Eric Tse, PhD
Dr. Eric Tse received his B.S. at UCLA in biochemistry, where he was starting to work in research labs focused on cell signaling, Alzheimer's disease, and the implications of how the innate immune system responds to amyloid beta. He then worked in the lab of Dr. Dan Southworth at the University of Michigan to receive his PhD in biochemistry, where they studied protein homeostasis maintained through a variety of protein chaperone systems. These included the alpha B crystallin system and Hsp90 and HSP70 systems. They also studied how the HSP90 and HSP70 systems and CHIP E3 ubiquitin ligase interact and ubiquitinate tau. Having focused on proteins implicated in neurodegenerative diseases, Dr. Tse continued to work with Dr. Southworth as he transitioned to the Institute for Neurodegenerative Diseases at UCSF, where Dr. Tse helped establish the cryo–electron microscopy (cryo-EM) facility specialized for the IND.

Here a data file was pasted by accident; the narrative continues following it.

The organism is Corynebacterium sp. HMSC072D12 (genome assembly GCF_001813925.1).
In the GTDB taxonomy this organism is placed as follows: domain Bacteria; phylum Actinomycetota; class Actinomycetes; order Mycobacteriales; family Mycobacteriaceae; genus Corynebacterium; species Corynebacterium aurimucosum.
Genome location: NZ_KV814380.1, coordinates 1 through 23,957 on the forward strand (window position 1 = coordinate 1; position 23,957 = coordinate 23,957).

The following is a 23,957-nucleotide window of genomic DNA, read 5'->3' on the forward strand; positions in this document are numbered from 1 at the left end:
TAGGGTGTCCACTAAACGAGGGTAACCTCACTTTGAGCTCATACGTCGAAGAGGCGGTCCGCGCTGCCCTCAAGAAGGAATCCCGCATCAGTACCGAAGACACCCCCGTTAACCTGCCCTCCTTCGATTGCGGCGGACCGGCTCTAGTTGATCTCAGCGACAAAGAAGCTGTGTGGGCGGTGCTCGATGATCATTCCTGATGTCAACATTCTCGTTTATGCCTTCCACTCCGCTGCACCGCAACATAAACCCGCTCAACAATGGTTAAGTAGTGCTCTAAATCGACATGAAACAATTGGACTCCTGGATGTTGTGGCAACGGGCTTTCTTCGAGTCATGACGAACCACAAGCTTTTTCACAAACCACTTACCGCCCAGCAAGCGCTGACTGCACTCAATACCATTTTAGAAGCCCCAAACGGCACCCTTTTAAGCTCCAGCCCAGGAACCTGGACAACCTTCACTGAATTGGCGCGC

Today, Dr. Tse oversees the Cryo–Electron Microscopy facility at the UCSF Institute for Neurodegenerative Diseases, maintaining and operating cutting-edge electron microscopes and dual beam focused-ion-beam scanning electron microscopes to obtain high-resolution structural data of amyloids and macromolecular complexes implicated in neurodegeneration. He provides support to the IND community, facilitating collaborative projects and exploring new avenues in cellular cryo–electron tomography to study macromolecules in their native cellular context. With a commitment to advancing structural biology, he aims to help the IND community design new approaches to unravel the mechanisms and complexities of neurodegenerative diseases.